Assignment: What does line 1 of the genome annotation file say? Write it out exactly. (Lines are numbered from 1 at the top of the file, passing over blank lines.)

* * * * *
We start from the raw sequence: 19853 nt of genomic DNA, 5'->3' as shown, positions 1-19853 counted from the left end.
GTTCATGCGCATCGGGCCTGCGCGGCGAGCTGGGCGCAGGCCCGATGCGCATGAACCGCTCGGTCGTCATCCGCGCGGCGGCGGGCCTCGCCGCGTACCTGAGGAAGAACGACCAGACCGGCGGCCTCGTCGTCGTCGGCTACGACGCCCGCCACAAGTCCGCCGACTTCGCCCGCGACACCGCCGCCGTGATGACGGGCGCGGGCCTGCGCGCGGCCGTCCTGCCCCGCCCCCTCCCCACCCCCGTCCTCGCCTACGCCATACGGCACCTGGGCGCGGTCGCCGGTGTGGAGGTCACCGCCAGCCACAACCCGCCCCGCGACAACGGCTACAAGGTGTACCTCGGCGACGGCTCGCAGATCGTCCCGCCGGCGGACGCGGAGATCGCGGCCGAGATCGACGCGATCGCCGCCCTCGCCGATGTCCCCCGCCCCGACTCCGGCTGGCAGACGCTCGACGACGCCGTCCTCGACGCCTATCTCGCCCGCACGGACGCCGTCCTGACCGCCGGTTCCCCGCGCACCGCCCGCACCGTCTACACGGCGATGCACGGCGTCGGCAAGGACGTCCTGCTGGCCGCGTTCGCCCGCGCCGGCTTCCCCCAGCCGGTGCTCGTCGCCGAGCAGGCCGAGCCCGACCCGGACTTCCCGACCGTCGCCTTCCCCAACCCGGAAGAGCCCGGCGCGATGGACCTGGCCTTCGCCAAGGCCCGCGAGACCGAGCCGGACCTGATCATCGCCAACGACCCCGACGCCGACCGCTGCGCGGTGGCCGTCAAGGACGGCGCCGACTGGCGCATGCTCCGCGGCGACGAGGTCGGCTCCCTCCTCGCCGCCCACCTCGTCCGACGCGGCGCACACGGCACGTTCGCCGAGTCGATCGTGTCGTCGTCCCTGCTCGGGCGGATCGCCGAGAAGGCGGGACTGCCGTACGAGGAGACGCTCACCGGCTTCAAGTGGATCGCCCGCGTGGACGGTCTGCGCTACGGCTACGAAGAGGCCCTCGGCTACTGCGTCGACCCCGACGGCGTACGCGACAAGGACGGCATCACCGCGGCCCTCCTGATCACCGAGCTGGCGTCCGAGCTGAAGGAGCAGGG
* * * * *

We start from the raw sequence: 19853 nt of genomic DNA, 5'->3' as shown, positions 1-19853 counted from the left end.